It’s time we stop kicking the dirt
Ask not what your country can do for you — ask what you can do for your country.”
Almost 53 years to the day since President John F. Kennedy first uttered this call to action, I think it’s time we remember what he said back then, but also think of how we could tweak this phrase to fit our current situation.
Ask not what Selma can do for you — ask what you can do for Selma.
A lot of attention has been given to the questions surrounding our city, as well as the shortcomings that leave our town — in the eyes of many — lagging behind.
Not enough attention has been given to the things that make our town great. Selma has a rich history that bigger cities who readily embrace. Selma has a one-of-a-kind collection of architecture others would celebrate. And surely, not enough attention had been paid to the people who live hear, the people who make this town great.
Selma is great today, and this city has nothing but the potential to be even greater in the future.
It’s time we ask what’s holding us back from that future.
Here’s a hint; it’s not last year’s crime rate, or sinkholes in parks or a school system that can’t get out of it’s own way.
It’s you ask me, it’s each and every one of us who wring our hands and kick the dirt when we hear another negative comment about our city.
It’s those of us who drive past our poor neighbors and say, “Somebody should really do something about the poverty in this town,” or “I wish they’d clean this place up.”
Earlier this year, Selma Mayor George Evans made a request in the middle of a city council meeting — a request that likely earned chuckles and sneers from people both within and without the city limits.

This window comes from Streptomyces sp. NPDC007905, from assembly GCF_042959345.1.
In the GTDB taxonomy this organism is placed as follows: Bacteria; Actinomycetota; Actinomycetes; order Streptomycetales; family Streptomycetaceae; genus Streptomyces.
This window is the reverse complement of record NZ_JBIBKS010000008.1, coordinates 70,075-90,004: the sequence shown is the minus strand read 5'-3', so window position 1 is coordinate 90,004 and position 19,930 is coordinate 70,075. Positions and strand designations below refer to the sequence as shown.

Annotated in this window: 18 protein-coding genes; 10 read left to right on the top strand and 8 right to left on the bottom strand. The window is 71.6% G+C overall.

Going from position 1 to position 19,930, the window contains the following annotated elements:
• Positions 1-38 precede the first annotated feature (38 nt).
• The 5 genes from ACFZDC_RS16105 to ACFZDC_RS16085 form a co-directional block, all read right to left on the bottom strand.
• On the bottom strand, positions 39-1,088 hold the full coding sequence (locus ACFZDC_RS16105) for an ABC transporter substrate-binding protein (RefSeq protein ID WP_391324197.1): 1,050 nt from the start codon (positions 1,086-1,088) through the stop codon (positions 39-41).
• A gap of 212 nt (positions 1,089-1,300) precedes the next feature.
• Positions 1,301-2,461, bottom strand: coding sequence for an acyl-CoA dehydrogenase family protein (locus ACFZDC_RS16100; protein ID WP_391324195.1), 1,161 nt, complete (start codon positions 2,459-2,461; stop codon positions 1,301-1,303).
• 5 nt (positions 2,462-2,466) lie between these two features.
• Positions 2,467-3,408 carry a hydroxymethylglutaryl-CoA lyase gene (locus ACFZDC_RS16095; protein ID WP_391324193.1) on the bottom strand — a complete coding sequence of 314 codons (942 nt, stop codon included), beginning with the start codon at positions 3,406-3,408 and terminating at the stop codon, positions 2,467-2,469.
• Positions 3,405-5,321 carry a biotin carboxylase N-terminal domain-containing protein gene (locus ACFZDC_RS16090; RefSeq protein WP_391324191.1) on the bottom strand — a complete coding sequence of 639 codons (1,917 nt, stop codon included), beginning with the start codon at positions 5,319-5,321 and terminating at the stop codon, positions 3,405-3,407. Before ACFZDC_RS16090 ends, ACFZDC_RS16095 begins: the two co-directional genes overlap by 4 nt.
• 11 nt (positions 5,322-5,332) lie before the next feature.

I must admit, as I had been new to town at the time, Evans’ plea for Selma residents to include the city in their living will’s was something of an eye opener to me.
But what was he asking us to do? He wasn’t asking for the city to be the only benefactor of those with the means and the money, he’s ask us to do our part, as unconventional as this approach may be.
Think of the five things that bother you about either your neighborhood or Selma. Something tells me that for many of us, that list was quick to come by.
Now think of how YOU can make each of those weaknesses a positive.
I think it’s time for all of us, as Selmians, to take a hard look at ourselves instead of our city.
There are so many individuals and organizations in this city who have made it their work and their mission to better the world around them. That is a novel idea that we should all embrace in the new year.
No gift is to small — if you can give money to a charitable organization, help a neighbor with their yard work, or volunteer at a soup kitchen — it all makes a difference.
We can complain to ourselves about the weaknesses of our city, or together we can do something about them.